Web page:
Home News Desk Seven Australian entrepreneurs vie for Enterprize 2010

Seven Australian entrepreneurs vie for Enterprize 2010

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An on-the-go device that measures several body functions at once and a technology that turns laptops and mobile phones into e-book readers are among the seven innovative ventures named finalists in Enterprize 2010, the University of Queensland’s $100,000 business planning competition.

“This year Enterprize received a record number of entries from entrepreneurs in diverse sectors throughout Australia, which demonstrates Australia’s commitment to producing innovative ideas, products and business models,” said Prof. Iain Watson, head of the business school.

Last year’s winner was CoolMe, a disposable personal cooling device designed to be worn under protective clothing or as a recovery device to counteract heat stress. Other recent winners were Bilexys (2008), which marketed a treatment technology that treats wastewater as a resource, and Codesion (2007), which helps industry overcome geographic boundaries and is the largest worldwide provider of hosted, open-source system centre configuration management.

This year’s finalists must submit a full business plan by 15 September 2010 and meet the judges for interviews on 22 September 2010. The big finale takes place 20 October at Brisbane’s State Library of Queensland, where each finalist will pitch to an audience of venture capitalists and angel investors. The winner will be announced at the end of the day.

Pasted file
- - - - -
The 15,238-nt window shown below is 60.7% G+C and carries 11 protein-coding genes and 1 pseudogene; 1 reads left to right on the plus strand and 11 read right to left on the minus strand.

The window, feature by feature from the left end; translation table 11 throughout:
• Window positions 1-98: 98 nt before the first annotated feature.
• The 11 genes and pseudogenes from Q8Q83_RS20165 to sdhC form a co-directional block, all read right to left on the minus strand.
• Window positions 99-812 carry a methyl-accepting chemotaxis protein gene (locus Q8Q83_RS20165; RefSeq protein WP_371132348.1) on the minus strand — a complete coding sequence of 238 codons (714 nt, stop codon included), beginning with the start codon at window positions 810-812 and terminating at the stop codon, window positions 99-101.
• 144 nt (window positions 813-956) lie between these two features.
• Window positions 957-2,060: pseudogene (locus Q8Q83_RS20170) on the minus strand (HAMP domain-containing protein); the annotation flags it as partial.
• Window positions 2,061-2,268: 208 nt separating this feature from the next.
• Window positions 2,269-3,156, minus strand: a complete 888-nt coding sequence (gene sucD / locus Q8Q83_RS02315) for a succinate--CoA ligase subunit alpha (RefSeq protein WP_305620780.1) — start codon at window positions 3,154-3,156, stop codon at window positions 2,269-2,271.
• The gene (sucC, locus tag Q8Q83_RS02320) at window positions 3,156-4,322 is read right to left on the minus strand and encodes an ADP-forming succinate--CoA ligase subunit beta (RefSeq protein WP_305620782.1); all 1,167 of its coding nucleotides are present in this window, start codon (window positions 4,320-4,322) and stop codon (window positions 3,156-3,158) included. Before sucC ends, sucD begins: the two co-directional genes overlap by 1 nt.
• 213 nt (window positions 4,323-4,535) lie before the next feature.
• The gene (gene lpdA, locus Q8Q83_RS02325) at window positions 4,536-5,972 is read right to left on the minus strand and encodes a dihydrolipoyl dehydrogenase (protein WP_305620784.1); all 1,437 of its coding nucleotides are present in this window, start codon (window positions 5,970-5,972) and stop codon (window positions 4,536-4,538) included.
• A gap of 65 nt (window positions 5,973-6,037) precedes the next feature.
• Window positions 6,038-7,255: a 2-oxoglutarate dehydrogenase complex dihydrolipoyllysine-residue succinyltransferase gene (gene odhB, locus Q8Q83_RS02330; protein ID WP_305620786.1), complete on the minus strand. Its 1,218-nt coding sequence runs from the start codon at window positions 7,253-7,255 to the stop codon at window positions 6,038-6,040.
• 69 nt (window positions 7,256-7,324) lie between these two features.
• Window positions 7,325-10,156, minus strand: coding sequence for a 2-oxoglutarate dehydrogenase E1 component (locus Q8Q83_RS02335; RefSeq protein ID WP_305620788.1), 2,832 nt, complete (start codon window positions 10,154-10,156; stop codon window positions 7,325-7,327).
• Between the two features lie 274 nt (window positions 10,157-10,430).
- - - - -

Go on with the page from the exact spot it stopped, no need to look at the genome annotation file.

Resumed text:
The seven finalists and their concepts:

Aviator (Queensland):

Commercialising the development of hands-free control systems, allowing the user to harness the freedom of their mind.

Vaxxas (Queensland):

Developing a needle-free vaccine delivery solution, the Nanopatch, which, in work to date, has demonstrated unprecedented performance in amplifying vaccine efficacy by 150-fold.

Lachesis (New South Wales):

A start-up venture to commercialise a cuffless, compact device that can simultaneously monitor heart rate, blood oxygen levels, mean arterial blood pressure, systolic blood pressure and diastolic blood pressure.

Counselink (Victoria):

An e-health service targeting the $4.1 billion Australian allied health profession, enabling electronic health records and communications and remote pre-diagnosis.

KneeCo (Queensland):

Commercialising an Actiform product for the repair of damaged and torn menisci knee ligaments.

ReadCloud (New South Wales):

Technology that turns laptops and mobile devices into e-book readers.

Southern Innovation (Victoria):

Its core technology, SI-Toro, aims to improve the performance of radiation detectors.

Image by Alosh Bennett

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